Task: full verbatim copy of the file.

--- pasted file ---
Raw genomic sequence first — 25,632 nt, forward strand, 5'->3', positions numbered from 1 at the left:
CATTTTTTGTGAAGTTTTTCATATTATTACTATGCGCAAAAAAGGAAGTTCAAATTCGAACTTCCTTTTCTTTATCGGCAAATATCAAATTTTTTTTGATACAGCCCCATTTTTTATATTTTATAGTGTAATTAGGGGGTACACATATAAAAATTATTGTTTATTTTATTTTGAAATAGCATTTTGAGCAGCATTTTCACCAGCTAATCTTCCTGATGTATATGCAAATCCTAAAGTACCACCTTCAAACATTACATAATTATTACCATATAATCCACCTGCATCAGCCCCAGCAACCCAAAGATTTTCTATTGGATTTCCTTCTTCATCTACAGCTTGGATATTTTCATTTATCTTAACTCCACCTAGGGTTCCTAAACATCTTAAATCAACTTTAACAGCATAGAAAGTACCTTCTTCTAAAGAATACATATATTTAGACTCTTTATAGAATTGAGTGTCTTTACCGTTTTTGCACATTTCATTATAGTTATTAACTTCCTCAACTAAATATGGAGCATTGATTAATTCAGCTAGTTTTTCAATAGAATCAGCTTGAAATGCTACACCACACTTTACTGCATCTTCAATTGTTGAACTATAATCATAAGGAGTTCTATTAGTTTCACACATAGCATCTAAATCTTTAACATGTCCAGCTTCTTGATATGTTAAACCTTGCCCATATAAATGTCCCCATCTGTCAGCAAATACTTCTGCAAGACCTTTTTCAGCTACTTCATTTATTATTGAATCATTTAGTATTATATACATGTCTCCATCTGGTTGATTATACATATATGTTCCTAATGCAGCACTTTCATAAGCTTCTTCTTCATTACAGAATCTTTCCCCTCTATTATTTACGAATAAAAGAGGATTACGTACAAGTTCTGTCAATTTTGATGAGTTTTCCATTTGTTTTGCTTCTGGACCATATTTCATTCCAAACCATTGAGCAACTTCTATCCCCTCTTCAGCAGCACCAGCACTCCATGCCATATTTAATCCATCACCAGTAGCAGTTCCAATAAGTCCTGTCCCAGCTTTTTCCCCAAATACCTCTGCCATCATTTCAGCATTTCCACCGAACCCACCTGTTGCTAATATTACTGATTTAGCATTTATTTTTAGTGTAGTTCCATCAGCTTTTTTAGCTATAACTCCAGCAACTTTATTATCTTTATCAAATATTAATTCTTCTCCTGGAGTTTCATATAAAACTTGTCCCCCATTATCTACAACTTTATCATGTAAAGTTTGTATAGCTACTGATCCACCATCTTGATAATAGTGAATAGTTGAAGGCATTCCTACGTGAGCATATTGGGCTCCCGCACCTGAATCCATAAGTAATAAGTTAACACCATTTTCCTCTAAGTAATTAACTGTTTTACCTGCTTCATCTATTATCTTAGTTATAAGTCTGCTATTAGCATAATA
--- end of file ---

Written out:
Raw genomic sequence first — 25,632 nt, forward strand, 5'->3', positions numbered from 1 at the left:
CATTTTTTGTGAAGTTTTTCATATTATTACTATGCGCAAAAAAGGAAGTTCAAATTCGAACTTCCTTTTCTTTATCGGCAAATATCAAATTTTTTTTGATACAGCCCCATTTTTTATATTTTATAGTGTAATTAGGGGGTACACATATAAAAATTATTGTTTATTTTATTTTGAAATAGCATTTTGAGCAGCATTTTCACCAGCTAATCTTCCTGATGTATATGCAAATCCTAAAGTACCACCTTCAAACATTACATAATTATTACCATATAATCCACCTGCATCAGCCCCAGCAACCCAAAGATTTTCTATTGGATTTCCTTCTTCATCTACAGCTTGGATATTTTCATTTATCTTAACTCCACCTAGGGTTCCTAAACATCTTAAATCAACTTTAACAGCATAGAAAGTACCTTCTTCTAAAGAATACATATATTTAGACTCTTTATAGAATTGAGTGTCTTTACCGTTTTTGCACATTTCATTATAGTTATTAACTTCCTCAACTAAATATGGAGCATTGATTAATTCAGCTAGTTTTTCAATAGAATCAGCTTGAAATGCTACACCACACTTTACTGCATCTTCAATTGTTGAACTATAATCATAAGGAGTTCTATTAGTTTCACACATAGCATCTAAATCTTTAACATGTCCAGCTTCTTGATATGTTAAACCTTGCCCATATAAATGTCCCCATCTGTCAGCAAATACTTCTGCAAGACCTTTTTCAGCTACTTCATTTATTATTGAATCATTTAGTATTATATACATGTCTCCATCTGGTTGATTATACATATATGTTCCTAATGCAGCACTTTCATAAGCTTCTTCTTCATTACAGAATCTTTCCCCTCTATTATTTACGAATAAAAGAGGATTACGTACAAGTTCTGTCAATTTTGATGAGTTTTCCATTTGTTTTGCTTCTGGACCATATTTCATTCCAAACCATTGAGCAACTTCTATCCCCTCTTCAGCAGCACCAGCACTCCATGCCATATTTAATCCATCACCAGTAGCAGTTCCAATAAGTCCTGTCCCAGCTTTTTCCCCAAATACCTCTGCCATCATTTCAGCATTTCCACCGAACCCACCTGTTGCTAATATTACTGATTTAGCATTTATTTTTAGTGTAGTTCCATCAGCTTTTTTAGCTATAACTCCAGCAACTTTATTATCTTTATCAAATATTAATTCTTCTCCTGGAGTTTCATATAAAACTTGTCCCCCATTATCTACAACTTTATCATGTAAAGTTTGTATAGCTACTGATCCACCATCTTGATAATAGTGAATAGTTGAAGGCATTCCTACGTGAGCATATTGGGCTCCCGCACCTGAATCCATAAGTAATAAGTTAACACCATTTTCCTCTAAGTAATTAACTGTTTTACCTGCTTCATCTATTATCTTAGTTATAAGTCTGCTATTAGCATAATA